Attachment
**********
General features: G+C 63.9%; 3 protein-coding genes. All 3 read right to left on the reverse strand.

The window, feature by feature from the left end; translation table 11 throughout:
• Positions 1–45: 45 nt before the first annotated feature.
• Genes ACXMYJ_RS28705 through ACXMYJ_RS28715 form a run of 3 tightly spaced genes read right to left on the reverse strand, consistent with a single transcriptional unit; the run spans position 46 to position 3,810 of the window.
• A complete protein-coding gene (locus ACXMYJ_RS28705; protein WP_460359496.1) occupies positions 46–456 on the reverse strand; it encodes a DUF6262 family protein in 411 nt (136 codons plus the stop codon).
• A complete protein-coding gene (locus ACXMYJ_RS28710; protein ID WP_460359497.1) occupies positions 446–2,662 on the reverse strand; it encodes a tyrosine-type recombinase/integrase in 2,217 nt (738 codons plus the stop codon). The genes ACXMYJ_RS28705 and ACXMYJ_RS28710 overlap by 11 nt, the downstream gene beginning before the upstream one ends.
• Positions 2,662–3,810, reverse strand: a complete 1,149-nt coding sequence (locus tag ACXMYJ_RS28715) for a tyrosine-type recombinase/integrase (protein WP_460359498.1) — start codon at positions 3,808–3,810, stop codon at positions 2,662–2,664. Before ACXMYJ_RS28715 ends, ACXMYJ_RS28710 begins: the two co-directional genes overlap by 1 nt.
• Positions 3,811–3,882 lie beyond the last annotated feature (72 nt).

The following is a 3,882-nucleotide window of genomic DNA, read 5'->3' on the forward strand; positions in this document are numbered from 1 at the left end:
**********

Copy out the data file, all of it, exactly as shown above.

General features: G+C 63.9%; 3 protein-coding genes. All 3 read right to left on the reverse strand.

The window, feature by feature from the left end; translation table 11 throughout:
• Positions 1–45: 45 nt before the first annotated feature.
• Genes ACXMYJ_RS28705 through ACXMYJ_RS28715 form a run of 3 tightly spaced genes read right to left on the reverse strand, consistent with a single transcriptional unit; the run spans position 46 to position 3,810 of the window.
• A complete protein-coding gene (locus ACXMYJ_RS28705; protein WP_460359496.1) occupies positions 46–456 on the reverse strand; it encodes a DUF6262 family protein in 411 nt (136 codons plus the stop codon).
• A complete protein-coding gene (locus ACXMYJ_RS28710; protein ID WP_460359497.1) occupies positions 446–2,662 on the reverse strand; it encodes a tyrosine-type recombinase/integrase in 2,217 nt (738 codons plus the stop codon). The genes ACXMYJ_RS28705 and ACXMYJ_RS28710 overlap by 11 nt, the downstream gene beginning before the upstream one ends.
• Positions 2,662–3,810, reverse strand: a complete 1,149-nt coding sequence (locus tag ACXMYJ_RS28715) for a tyrosine-type recombinase/integrase (protein WP_460359498.1) — start codon at positions 3,808–3,810, stop codon at positions 2,662–2,664. Before ACXMYJ_RS28715 ends, ACXMYJ_RS28710 begins: the two co-directional genes overlap by 1 nt.
• Positions 3,811–3,882 lie beyond the last annotated feature (72 nt).

The following is a 3,882-nucleotide window of genomic DNA, read 5'->3' on the forward strand; positions in this document are numbered from 1 at the left end: